I’m in Australia for a few weeks to see family and friends and it got me inspired to present another post on Australian painters. There’s so many great contemporary artists to write about but for this post I’ve just focused on those that have passed on to the great studio in the sky.
Grace Cossington-Smith (1892-1984)
I first became more familiar with Grace Cossington Smith’s works when I was given Janine Burke’s landmark book of Australian Women Painters (1840-1940) in 1980 as a gift by my mother. I loved Grace’s invigorating Post-Impressionism. So fresh and positive. She stood out and wasn’t afraid to and I liked her for that. Her painting ‘The Sock Knitter’ 1915 is generally regarded to be Australia’s first Post-Impressionist painting. It was important to me at that time to know about women painters, their history and work as it gave me a sense of history even if only imaginary. I knew no other artists and certainly no female ones. It made you feel less of an odd bod knowing about them. At the time virtually no artbooks had women artists in them and if it wasn’t for people like Janine Burke and Germaine Greer and a few others who bothered to do the research on them nobody but the occasional viewer who stumbled upon their work in a gallery would know about them at all.
Have a listen to this audio on a Grace Cossington Smith painting.
Frederick McCubbin (1855-1917)
Beautiful paintings in a proto impressionist style. Idyllic country scenes. Thick paint but not that thick. Nude boys bathing in Spring. Children lost in the bush. A touch of melancholy. Soft light. That is what I remember of McCubbin. The Australian bush is extremely hard to paint as it’s so unstructured compared to the European landscape or any other landscape. It’s wild and the colour of the trees is mostly very neutral. Too neutral half the time for any pictorial drama. Some say dull but in the mornings and evenings you get the pinks and purples amongst them which creates a very unique and beautiful colour field. Of course you can always create drama through contrast with the overwhelming blue of the Australian sky and then those neutrals come alive.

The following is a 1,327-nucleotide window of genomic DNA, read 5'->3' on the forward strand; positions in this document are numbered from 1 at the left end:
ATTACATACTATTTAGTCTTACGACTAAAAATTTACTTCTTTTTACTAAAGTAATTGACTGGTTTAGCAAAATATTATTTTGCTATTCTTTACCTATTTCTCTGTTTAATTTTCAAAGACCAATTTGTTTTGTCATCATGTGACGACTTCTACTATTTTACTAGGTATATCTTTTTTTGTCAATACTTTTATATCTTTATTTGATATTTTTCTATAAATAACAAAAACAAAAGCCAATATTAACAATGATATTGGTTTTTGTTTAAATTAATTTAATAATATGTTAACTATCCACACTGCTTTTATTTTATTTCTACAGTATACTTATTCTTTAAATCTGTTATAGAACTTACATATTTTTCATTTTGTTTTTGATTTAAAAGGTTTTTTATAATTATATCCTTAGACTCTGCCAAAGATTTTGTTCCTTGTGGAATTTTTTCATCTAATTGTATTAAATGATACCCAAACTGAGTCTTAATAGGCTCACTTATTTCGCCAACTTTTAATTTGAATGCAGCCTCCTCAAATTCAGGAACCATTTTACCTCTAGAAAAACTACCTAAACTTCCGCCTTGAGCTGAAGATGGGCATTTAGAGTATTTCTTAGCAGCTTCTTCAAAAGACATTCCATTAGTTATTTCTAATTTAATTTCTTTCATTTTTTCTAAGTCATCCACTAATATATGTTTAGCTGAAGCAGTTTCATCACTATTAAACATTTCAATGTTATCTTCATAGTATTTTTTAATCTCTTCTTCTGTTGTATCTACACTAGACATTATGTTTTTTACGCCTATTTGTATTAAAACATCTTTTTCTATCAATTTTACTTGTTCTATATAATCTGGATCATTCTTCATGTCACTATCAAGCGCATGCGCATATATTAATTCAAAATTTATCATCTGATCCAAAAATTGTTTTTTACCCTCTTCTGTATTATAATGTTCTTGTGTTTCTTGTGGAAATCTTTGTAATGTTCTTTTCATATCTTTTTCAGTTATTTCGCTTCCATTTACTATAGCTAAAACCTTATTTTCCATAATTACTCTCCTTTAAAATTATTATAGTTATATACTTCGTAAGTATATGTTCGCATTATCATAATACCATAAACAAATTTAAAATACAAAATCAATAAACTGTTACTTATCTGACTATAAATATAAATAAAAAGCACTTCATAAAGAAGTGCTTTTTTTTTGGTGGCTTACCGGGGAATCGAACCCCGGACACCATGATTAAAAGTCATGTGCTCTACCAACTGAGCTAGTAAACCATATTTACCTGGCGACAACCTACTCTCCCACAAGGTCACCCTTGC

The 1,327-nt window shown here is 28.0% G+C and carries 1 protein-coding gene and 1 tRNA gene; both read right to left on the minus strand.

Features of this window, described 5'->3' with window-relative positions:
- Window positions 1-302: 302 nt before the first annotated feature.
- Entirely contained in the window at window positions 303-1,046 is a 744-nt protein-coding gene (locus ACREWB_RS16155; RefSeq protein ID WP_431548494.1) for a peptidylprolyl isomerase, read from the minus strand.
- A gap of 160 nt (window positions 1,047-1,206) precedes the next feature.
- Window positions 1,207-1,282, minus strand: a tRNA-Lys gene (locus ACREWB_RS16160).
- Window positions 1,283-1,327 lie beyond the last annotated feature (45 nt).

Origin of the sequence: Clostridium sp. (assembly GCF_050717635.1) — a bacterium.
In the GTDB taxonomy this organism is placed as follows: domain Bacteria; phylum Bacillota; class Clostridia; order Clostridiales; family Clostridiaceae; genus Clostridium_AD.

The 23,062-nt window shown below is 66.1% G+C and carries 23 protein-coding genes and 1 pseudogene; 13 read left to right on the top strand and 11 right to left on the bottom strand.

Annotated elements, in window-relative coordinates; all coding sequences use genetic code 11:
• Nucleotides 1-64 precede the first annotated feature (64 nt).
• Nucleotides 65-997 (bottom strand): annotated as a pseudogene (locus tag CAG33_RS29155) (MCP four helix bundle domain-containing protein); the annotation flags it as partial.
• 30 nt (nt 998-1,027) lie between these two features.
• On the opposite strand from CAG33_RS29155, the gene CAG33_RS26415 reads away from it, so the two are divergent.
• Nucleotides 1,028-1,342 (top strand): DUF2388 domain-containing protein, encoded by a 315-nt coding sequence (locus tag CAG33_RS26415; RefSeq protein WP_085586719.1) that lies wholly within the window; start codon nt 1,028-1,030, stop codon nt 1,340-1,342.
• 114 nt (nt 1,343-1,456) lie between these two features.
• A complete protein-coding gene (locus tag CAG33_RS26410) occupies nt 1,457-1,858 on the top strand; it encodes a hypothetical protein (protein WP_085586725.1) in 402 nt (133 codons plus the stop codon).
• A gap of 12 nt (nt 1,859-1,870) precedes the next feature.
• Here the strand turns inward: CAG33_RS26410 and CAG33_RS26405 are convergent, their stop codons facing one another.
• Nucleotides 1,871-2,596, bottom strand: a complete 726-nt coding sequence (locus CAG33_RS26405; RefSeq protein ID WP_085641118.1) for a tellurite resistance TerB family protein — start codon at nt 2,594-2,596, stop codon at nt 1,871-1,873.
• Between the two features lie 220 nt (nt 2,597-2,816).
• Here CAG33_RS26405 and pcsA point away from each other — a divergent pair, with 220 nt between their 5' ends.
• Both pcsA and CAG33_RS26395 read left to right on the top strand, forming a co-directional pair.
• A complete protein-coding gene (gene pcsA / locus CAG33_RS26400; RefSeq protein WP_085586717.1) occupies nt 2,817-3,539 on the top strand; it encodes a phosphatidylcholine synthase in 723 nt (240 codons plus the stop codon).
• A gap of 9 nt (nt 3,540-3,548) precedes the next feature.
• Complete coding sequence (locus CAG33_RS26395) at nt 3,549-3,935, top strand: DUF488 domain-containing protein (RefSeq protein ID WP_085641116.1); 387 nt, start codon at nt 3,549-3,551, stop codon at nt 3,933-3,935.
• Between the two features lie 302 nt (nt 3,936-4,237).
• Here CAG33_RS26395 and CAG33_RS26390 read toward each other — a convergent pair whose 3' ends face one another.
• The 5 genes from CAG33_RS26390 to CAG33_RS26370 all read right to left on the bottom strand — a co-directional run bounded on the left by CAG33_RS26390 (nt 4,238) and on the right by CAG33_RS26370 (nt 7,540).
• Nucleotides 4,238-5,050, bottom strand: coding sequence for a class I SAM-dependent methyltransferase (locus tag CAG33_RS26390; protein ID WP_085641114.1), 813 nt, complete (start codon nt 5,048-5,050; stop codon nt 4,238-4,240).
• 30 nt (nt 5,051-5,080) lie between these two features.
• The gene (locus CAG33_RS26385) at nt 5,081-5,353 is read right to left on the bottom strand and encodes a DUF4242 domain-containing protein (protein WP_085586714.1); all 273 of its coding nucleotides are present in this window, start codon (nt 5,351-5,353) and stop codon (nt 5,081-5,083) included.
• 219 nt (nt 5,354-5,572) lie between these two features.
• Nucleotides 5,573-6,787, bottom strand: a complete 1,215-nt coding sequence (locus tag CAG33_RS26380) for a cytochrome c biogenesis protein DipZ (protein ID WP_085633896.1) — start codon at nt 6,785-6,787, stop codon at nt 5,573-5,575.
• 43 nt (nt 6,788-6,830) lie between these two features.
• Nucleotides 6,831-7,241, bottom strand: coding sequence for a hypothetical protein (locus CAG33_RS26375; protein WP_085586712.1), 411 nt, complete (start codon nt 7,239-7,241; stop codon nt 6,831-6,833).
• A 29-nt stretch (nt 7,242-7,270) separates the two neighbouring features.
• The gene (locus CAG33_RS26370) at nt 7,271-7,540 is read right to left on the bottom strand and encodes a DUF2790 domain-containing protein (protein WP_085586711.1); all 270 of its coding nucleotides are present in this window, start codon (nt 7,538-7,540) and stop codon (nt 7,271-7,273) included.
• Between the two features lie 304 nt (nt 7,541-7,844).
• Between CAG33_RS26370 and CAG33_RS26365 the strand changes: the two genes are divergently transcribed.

Russell Drysdale (1912-1981)
Russell Drysdale is a painter who was literally like wallpaper in my imagination. My parents had his painting ‘The Cricketer’ displayed on the wall (with some garish 70’s wallpaper) above the television during my teenage years and when I wasn’t watching tv I was lost in that painting. The colours and style tell a story of isolation and barrenness but with a kind of sparky energy that finds an outlet in playing games. Nothing wrong with that. But is that all there is?
More about The Cricketers 1948
Fred Williams (1927-1982)
I first noticed Fred Williams paintings on the dining room walls of my friend Cath’s house when I was a teenager. (Your teenage years are some of the best years for finding out stuff in all their poetic glory I reckon) While we were eating from our fondue thinking we were the height of sophistication I was pondering Fred Williams barren splodgy, spotty unstructured landscape print on the wall. What did it mean I wondered? Pure abstraction or not? It looked like it but being a suburban girl it wasn’t until I’d experienced the Australian landscape properly that I understood what he was getting at. He was painting just what he saw. Yes in a simplified manner but which captures the essence and nature of the landscape. When you do tune into that essence the difference between black and white Australians shrinks.
Everytime I paint a portrait I lose a friend.
John Singer Sargent
Check out this portrait of the Queen of England.